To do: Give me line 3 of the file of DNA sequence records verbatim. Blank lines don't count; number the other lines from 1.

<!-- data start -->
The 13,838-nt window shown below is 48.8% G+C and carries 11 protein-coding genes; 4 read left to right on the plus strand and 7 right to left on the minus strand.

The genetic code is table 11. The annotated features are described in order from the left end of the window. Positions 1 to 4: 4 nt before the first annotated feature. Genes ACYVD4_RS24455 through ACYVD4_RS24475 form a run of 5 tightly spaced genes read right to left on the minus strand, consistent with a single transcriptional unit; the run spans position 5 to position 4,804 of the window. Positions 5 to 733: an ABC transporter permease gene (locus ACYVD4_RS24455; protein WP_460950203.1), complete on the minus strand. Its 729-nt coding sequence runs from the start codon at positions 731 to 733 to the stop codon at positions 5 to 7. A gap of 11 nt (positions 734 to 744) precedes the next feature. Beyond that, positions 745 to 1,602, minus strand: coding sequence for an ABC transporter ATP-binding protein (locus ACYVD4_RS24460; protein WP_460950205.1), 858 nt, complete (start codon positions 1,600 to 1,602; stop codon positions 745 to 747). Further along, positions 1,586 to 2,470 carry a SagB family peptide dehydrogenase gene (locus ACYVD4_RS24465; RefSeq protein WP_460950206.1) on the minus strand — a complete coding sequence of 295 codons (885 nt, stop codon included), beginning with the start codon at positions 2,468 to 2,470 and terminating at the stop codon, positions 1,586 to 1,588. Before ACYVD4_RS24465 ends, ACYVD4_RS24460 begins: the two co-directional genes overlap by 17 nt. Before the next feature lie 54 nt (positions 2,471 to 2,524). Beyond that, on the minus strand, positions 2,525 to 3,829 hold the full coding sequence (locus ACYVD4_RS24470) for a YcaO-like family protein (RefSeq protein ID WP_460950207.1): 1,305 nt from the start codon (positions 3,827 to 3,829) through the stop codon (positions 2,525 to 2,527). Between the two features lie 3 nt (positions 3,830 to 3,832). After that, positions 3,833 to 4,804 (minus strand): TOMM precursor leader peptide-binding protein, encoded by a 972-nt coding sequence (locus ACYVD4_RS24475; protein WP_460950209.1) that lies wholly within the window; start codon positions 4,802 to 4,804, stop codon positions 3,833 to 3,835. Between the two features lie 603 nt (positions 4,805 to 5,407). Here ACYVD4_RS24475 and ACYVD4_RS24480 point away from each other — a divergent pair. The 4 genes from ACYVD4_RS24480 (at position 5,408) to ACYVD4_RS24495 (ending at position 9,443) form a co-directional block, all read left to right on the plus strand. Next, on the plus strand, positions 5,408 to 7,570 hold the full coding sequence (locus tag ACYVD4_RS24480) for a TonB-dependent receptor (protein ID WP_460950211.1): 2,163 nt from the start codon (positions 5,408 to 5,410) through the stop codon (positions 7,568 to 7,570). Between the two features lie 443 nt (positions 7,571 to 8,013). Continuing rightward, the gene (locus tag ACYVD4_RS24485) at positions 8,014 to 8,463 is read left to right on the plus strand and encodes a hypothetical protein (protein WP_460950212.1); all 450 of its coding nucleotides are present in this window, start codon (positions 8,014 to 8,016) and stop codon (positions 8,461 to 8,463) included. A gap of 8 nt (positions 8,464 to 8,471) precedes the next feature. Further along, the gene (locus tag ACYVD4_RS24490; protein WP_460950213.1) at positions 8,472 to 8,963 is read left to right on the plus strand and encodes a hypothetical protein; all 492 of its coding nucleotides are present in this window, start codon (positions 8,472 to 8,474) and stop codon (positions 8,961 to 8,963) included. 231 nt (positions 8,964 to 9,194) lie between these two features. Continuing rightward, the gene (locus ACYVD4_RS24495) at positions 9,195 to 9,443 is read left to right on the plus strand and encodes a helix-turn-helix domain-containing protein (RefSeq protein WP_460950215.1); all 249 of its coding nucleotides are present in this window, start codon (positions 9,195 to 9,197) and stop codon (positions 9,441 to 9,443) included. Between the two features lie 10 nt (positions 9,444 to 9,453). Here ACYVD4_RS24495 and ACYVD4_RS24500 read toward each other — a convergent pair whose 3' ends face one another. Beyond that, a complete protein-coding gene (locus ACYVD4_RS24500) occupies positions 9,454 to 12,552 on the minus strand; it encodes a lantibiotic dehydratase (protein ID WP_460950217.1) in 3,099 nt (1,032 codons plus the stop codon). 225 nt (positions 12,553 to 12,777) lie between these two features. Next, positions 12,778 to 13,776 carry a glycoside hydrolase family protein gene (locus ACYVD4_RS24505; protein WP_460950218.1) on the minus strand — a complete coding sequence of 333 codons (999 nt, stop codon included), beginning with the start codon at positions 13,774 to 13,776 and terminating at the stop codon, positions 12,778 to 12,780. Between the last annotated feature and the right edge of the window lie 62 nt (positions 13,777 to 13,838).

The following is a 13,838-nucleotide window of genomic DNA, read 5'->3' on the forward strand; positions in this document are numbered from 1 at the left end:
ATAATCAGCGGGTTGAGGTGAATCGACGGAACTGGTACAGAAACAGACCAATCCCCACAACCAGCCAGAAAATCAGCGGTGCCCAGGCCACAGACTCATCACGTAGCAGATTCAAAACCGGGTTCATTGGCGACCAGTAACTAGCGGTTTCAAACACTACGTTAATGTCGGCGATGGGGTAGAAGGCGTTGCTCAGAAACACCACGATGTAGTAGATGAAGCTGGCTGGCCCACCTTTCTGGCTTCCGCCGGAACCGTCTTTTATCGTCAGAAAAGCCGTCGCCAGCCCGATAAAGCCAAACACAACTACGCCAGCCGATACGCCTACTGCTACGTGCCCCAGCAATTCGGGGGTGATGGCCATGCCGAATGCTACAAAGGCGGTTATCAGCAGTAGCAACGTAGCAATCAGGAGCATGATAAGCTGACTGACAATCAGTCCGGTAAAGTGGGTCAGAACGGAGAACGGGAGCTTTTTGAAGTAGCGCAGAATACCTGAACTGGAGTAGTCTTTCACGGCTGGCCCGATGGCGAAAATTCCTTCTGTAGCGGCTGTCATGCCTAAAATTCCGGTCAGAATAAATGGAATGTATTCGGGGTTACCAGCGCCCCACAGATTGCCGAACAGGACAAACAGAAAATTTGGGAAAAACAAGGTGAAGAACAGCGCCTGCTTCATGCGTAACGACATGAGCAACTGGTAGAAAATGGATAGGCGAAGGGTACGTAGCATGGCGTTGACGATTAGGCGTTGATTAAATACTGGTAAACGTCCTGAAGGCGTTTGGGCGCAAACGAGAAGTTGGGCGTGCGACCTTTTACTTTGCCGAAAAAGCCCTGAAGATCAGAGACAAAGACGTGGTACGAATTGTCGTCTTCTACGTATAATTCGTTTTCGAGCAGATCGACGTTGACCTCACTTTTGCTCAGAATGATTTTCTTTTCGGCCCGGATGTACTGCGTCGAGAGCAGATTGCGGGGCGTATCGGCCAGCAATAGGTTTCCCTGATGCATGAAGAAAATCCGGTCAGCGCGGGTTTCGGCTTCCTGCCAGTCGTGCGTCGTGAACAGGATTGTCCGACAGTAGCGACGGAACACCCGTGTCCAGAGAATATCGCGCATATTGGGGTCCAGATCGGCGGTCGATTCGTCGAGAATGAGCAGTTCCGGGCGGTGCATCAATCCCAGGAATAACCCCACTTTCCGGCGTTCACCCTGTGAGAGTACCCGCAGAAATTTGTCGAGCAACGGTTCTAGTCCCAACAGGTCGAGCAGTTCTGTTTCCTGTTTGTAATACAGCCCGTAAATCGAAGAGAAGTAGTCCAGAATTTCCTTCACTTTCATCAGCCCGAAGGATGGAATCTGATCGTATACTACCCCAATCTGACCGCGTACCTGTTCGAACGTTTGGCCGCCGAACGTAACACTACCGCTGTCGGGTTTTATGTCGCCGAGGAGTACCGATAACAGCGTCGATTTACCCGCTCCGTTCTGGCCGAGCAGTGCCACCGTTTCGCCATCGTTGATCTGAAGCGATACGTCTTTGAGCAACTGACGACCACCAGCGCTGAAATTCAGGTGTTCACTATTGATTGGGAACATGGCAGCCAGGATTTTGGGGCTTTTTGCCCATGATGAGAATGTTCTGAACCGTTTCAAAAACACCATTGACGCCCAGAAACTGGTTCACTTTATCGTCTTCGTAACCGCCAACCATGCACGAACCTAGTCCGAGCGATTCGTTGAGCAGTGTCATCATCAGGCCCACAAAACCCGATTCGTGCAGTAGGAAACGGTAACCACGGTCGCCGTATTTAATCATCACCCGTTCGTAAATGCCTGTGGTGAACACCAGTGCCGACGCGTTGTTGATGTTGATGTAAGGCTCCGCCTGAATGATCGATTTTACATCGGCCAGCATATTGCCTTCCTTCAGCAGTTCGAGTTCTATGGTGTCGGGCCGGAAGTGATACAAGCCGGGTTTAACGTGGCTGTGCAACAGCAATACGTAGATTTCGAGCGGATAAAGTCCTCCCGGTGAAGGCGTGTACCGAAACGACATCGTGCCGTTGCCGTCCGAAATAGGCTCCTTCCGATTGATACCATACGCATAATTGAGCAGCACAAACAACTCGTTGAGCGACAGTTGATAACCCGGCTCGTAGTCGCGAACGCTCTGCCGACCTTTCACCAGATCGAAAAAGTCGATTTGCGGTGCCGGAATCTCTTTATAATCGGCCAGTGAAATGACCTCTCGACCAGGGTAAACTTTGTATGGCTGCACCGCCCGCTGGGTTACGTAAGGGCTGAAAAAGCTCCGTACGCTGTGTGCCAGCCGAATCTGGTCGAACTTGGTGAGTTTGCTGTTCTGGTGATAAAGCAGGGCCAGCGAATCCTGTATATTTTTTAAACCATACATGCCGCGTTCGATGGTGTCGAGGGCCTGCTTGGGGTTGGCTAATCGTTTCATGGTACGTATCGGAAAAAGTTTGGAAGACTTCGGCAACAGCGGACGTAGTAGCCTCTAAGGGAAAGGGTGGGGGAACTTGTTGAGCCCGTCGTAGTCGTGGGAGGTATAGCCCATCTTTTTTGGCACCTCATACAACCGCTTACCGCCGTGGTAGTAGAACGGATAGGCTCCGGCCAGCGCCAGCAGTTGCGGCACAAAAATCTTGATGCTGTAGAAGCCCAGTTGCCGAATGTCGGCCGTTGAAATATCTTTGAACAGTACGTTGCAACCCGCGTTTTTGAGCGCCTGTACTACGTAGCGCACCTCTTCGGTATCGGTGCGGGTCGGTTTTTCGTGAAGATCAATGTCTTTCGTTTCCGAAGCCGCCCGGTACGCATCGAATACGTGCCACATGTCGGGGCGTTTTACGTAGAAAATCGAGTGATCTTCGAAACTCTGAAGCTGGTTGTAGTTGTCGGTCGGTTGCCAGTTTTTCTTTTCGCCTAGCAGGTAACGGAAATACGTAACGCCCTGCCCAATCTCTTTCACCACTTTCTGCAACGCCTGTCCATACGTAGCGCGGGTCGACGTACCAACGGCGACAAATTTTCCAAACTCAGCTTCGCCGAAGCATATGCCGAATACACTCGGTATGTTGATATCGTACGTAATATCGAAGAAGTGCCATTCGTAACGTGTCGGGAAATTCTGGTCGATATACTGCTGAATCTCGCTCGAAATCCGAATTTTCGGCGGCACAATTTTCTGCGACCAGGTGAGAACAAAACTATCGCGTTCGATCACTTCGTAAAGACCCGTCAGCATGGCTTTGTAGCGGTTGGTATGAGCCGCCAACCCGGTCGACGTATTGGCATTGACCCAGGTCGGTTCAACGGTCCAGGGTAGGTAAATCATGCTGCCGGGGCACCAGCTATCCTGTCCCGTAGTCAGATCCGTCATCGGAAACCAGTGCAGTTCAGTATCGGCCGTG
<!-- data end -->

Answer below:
The following is a 13,838-nucleotide window of genomic DNA, read 5'->3' on the forward strand; positions in this document are numbered from 1 at the left end: